Camille Pissarro, “Pea Harvest,” 1887, gouache, 53.3 x 64.4 cm., private collection

Seventy-three years ago, in 1944, several outstanding works of art belonging to Jewish collector Simon Bauer were confiscated and sold by an art dealer designated by officials from France’s wartime Vichy regime. One of the works, a lovely scene by impressionist master Camille Pissarro, recently turned up.

A stolen painting titled “Pea Harvest” by impressionist master Camille Pissarro recently turned up in an exhibition in Paris, France. Now, relatives of Simon Bauer — the Jewish man who owned the painting, along with 92 other artworks — are seeking its return from the U.S. couple who had loaned it.

Bauer’s collection was seized in 1944 by French authorities and promptly sold by a designated art dealer. Bauer, who was interned but avoided the Nazi death camps and was released in September 1944, spent the last three years of his life trying to reclaim his looted works. When he died in 1947, he had recovered only a small portion of his collection.

Jean-Jacques Bauer — Simon’s grandson (now 87 himself) — recently learned that one of his grandfather’s paintings, “Pea Harvest,” was on display in Paris at the Marmottan as part of a Pissarro retrospective exhibition. He has since asked a top Parisian court to order that the painting not be allowed to move pending further action to determine its ownership. The court said a ruling is scheduled for May 30.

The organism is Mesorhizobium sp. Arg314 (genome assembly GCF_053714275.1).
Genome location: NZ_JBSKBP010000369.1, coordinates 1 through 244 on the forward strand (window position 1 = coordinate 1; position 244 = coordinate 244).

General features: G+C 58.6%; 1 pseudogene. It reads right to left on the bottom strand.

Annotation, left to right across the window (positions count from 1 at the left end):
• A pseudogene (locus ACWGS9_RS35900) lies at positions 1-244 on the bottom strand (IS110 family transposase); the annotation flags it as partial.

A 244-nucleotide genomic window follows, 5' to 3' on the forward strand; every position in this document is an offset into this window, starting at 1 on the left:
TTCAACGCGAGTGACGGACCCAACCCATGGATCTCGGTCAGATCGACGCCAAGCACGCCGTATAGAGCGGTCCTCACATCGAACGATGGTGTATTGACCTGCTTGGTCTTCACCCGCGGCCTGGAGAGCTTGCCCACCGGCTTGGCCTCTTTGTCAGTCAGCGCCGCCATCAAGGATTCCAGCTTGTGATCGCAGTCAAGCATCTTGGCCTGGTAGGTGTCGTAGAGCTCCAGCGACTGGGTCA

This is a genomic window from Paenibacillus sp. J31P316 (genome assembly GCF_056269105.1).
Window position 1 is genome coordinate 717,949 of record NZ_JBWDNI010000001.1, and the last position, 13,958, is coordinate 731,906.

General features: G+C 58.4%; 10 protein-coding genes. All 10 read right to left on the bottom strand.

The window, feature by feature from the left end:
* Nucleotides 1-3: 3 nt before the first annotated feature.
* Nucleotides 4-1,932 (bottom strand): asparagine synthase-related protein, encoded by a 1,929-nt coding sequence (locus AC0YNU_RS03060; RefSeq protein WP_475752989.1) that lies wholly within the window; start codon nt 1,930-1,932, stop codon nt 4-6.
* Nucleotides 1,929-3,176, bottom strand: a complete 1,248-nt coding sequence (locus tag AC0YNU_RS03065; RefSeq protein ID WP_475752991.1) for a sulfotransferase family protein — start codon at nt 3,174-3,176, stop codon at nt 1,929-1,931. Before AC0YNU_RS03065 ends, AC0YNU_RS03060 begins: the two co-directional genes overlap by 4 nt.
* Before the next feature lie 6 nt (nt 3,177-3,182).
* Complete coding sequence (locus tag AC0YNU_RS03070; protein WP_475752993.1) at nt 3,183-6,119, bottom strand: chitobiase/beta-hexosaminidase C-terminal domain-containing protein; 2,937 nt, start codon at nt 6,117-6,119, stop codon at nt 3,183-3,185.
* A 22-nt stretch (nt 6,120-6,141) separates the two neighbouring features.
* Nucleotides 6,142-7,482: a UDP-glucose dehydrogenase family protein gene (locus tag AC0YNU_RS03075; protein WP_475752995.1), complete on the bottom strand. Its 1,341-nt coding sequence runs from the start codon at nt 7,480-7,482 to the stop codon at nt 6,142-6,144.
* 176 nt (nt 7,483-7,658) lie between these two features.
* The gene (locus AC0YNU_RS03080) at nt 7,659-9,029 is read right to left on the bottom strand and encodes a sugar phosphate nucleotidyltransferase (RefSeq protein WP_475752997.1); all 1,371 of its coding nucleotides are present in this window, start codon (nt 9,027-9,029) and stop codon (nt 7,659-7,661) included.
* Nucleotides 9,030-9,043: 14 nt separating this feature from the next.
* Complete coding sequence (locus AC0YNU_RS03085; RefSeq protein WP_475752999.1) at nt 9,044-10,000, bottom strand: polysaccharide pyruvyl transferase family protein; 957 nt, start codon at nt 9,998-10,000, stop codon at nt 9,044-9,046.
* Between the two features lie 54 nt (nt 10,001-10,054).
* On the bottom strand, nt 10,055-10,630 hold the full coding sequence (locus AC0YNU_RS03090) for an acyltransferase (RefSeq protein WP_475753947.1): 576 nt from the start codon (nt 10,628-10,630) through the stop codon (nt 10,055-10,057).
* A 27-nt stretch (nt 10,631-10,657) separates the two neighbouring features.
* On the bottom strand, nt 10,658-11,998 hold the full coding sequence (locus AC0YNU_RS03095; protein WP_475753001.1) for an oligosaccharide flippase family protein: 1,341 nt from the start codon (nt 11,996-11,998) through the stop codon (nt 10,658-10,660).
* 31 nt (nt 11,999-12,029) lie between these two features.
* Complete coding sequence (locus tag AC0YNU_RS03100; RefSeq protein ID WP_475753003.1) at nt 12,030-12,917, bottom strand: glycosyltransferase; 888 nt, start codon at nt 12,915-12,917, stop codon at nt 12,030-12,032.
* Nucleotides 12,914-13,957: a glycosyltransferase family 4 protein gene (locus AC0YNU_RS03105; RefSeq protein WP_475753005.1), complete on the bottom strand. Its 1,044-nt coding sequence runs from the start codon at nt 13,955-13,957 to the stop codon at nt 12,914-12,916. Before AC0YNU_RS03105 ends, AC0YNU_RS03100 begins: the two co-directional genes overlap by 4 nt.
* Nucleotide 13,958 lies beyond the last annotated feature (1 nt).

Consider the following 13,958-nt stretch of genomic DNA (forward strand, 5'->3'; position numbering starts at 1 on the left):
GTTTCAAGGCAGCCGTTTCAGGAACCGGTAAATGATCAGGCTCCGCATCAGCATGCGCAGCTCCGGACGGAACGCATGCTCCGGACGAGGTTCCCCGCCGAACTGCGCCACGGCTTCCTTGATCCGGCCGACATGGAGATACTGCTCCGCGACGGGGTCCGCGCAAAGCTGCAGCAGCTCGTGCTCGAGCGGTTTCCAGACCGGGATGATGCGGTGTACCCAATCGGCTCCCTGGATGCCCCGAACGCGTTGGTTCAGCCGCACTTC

To learn more, visit ArtDaily.

This article was featured in Fine Art Today, a weekly e-newsletter from Fine Art Connoisseur magazine. To start receiving Fine Art Today for free, click here.

Previous articleGÉRÔME
Next articleEyewitness Views
Andrew Webster is the former Editor of Fine Art Today and worked as an editorial and creative marketing assistant for Streamline Publishing. Andrew graduated from The University of North Carolina at Asheville with a B.A. in Art History and Ceramics. He then moved on to the University of Oregon, where he completed an M.A. in Art History. Studying under scholar Kathleen Nicholson, he completed a thesis project that investigated the peculiar practice of embedded self-portraiture within Christian imagery during the 15th and early 16th centuries in Italy.


Please enter your comment!
Please enter your name here